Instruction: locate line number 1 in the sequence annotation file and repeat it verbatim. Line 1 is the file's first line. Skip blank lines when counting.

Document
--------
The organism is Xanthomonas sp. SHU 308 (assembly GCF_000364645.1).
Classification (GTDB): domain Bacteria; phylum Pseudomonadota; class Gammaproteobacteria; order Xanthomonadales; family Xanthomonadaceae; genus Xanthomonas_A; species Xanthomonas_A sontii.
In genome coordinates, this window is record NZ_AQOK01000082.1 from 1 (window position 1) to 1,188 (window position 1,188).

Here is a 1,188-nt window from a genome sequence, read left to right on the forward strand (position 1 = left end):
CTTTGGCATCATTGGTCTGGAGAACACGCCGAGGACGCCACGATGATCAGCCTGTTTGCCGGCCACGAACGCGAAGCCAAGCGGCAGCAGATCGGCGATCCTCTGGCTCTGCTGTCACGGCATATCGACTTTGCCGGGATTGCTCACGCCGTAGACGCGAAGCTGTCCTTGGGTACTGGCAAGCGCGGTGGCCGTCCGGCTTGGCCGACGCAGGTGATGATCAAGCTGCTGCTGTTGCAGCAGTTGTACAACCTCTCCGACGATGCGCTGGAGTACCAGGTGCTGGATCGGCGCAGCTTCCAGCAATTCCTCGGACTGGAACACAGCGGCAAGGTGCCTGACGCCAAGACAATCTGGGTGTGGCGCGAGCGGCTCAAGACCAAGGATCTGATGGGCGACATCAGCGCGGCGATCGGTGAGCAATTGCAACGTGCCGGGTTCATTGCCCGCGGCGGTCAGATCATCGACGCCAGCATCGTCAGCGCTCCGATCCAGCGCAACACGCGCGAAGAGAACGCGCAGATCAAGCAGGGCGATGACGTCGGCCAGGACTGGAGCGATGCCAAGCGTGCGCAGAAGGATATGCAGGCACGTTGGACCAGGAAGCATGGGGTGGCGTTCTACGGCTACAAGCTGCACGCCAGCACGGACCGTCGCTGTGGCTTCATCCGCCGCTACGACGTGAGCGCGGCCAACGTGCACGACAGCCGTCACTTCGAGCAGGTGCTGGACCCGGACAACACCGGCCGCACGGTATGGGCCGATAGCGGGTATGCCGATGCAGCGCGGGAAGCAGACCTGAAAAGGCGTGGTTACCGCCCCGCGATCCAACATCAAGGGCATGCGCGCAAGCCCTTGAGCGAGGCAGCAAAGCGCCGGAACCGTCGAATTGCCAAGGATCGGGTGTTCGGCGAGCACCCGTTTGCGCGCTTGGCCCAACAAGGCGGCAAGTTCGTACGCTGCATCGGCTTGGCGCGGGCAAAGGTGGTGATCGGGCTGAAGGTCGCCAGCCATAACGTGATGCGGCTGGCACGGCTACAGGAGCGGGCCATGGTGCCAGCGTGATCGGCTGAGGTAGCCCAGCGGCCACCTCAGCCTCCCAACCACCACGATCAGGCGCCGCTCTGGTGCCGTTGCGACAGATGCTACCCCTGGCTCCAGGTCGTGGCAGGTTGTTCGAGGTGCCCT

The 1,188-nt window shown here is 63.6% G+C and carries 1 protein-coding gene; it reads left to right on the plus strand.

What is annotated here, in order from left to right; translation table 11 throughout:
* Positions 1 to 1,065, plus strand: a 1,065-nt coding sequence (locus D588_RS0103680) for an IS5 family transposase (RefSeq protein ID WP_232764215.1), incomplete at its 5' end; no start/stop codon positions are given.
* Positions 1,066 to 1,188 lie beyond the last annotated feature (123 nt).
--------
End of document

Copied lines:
The organism is Xanthomonas sp. SHU 308 (assembly GCF_000364645.1).